Using .Net 3.x Lambda Expressions to Write More Concise Code

Lambda Expressions via msdn.com:

A lambda expression is an anonymous function that can contain expressions and statements, and can be used to create delegates or expression tree types. All lambda expressions use the lambda operator =>, which is read as “goes to”. The left side of the lambda operator specifies the input parameters (if any) and the right side holds the expression or statement block. The lambda expression x => x * x is read “x goes to x times x.”

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Overview of Lambda Expressions

One of the new .NET 3.x language features that we have been enjoying recently is Lambda Expressions. These expressions are essentially the next iteration of the anonymous methods that were offered with .NET 2.0, with one of the major differences being the simplicity with which you can construct inline methods. When used appropriately, these Lambda Expressions let us get more done with less code and less redundancy.

Lambda Expressions In Practice

Let’s say you run into a situation in which you want to write a method that takes as an argument an object of a particular type and a property on the object you want to work with. For example if we take the example below and want to make the redundant parts (in blue text) a shared method, except the different property (in red text) being used is potentially holding us up. (Continue reading for example code).

public class MyClass
{
public string FilePath1;
public string FilePath2;

public void Save()
{
this.LastSaved = DateTime.Now;
// saves it somewhere, such as a database.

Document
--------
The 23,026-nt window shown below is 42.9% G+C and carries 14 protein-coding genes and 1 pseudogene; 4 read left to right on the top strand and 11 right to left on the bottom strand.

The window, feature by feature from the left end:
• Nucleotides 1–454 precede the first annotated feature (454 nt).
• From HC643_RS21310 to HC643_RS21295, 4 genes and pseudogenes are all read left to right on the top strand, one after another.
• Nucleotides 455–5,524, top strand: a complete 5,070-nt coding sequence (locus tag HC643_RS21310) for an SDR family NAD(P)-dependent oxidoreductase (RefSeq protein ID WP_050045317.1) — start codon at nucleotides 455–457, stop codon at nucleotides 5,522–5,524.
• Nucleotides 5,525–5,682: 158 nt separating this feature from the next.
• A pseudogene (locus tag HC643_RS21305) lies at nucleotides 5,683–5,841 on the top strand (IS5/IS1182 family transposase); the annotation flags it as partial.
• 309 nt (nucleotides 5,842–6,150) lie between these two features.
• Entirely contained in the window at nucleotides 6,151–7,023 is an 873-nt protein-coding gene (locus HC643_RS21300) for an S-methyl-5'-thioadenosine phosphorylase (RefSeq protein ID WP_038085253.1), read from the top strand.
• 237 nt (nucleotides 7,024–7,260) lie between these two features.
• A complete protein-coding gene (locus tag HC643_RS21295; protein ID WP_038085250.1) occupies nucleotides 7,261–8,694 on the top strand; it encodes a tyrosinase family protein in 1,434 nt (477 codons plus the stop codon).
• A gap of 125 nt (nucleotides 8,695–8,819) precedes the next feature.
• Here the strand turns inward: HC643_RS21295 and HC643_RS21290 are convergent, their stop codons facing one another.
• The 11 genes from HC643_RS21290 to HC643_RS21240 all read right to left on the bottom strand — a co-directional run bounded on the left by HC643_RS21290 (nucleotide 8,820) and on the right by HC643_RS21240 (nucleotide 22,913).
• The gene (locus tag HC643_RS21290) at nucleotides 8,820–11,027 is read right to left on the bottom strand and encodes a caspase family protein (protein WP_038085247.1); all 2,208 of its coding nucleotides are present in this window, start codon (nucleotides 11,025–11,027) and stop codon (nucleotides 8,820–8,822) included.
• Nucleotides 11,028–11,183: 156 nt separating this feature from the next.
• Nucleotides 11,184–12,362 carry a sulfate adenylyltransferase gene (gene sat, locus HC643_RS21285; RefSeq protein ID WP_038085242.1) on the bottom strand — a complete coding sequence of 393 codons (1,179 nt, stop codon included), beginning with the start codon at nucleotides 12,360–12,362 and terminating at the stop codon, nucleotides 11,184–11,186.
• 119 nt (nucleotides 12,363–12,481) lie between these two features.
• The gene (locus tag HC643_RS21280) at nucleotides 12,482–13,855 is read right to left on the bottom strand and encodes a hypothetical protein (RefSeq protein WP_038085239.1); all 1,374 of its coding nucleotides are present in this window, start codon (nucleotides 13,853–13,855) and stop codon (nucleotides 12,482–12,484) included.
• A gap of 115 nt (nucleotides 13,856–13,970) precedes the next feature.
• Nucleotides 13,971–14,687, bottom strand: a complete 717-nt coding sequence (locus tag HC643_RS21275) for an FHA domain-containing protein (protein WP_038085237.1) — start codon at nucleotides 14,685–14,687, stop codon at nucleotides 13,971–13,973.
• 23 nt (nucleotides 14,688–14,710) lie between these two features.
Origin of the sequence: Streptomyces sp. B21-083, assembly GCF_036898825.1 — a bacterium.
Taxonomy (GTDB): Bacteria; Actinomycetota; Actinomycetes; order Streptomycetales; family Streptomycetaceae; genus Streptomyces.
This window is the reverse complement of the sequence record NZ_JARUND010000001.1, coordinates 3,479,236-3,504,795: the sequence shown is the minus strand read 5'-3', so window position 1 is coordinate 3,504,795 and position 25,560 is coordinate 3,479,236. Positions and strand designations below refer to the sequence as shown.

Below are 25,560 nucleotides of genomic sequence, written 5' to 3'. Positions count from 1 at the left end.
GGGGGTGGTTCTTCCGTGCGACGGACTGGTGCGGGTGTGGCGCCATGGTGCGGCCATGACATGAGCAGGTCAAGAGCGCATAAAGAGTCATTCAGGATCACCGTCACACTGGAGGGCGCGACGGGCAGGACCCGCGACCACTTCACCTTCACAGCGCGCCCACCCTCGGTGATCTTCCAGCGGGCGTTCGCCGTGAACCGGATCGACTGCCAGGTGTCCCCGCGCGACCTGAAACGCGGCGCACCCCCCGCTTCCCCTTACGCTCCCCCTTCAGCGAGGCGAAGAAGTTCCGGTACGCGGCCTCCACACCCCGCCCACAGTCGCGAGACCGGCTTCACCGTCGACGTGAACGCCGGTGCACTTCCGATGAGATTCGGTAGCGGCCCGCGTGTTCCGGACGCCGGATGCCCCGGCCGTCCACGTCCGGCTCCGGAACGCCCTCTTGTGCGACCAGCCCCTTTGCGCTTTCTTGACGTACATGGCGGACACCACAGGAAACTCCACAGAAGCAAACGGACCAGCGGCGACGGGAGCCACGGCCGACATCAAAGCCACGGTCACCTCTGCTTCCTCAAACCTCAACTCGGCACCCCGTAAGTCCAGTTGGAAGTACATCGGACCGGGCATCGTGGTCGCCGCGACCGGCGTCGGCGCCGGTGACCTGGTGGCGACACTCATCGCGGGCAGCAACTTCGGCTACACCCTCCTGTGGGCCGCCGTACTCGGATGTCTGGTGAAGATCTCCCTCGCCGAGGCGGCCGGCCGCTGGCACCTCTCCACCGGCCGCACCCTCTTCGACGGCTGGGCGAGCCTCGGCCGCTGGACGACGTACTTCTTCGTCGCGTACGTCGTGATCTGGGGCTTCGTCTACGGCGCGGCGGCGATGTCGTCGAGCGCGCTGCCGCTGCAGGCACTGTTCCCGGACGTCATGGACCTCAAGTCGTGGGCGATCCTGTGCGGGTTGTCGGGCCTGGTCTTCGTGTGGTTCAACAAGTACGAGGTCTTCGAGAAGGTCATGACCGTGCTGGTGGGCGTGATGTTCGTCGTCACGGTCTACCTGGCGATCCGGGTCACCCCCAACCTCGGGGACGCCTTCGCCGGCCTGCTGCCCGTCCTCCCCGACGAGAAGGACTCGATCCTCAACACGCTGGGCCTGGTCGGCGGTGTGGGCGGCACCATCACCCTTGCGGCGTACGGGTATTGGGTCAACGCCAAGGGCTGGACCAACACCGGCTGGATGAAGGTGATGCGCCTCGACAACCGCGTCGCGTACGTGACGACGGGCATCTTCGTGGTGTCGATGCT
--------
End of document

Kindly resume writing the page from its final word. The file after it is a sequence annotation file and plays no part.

}

public DateTime LastSaved;
}

public class BusinessLogicClass
{
private bool deleteProperty1 = false;
private bool deleteProperty2 = true;

public string DoSomething(string PropertyValue)
{
/* does something*/
return PropertyValue + PropertyValue;
}

public void BindDataObject(MyClass MyInstance)
{
// binds the instance of MyClass to, let’s say the display fields on the page.
// and let’s say it to be called whenever MyInstance gets Saved because it
// displays the LastSavedDate.
}

public void MainCode(MyClass MyInstance)
{
// MyInstance.Property1 = “hello.xls”;
// MyInstance.Property2 = “world.xls”;
if (this.deleteProperty1)
{
string oldFilePath = MyInstance.FilePath1;
if (File.Exists(MyInstance.FilePath1))
{
File.Delete(MyInstance.FilePath1);
MyInstance.FilePath1 = “”;
MyInstance.Save();
this.BindDataObject(MyInstance);
this.ShowDeletedFeedbackMessage(MyInstance, oldFilePath);
}
else
{
MyInstance.FilePath1 = “”;
MyInstance.Save();
this.BindDataObject(MyInstance);
this.ShowFileDoesNotExistFeedbackMessage(MyInstance, oldFilePath);
}
}

if (this.deleteProperty2)
{
string oldFilePath = MyInstance.FilePath2;
if (File.Exists(MyInstance.FilePath2))
{
File.Delete(MyInstance.FilePath2);
MyInstance.FilePath2 = “”;
MyInstance.Save();
this.BindDataObject(MyInstance);
this.ShowDeletedFeedbackMessage(MyInstance, oldFilePath);
}
else
{
MyInstance.FilePath2 = “”;
MyInstance.Save();
this.BindDataObject(MyInstance);
this.ShowFileDoesNotExistFeedbackMessage(MyInstance, oldFilePath);
}
}
}
}

And let’s say, for argument’s sake, that one can’t think of good way around the difference other than some mechanism to pass in some type of wrapper to the property as argument for their method. In .Net 1.x, this was already available via the PropertyInfo object, and the code probably would have gone something like this:

public void MainCode (MyClass MyInstance)
{
// MyInstance.Property1 = “hello.xls”;
// MyInstance.Property2 = “world.xls”;
if (this.deleteProperty1)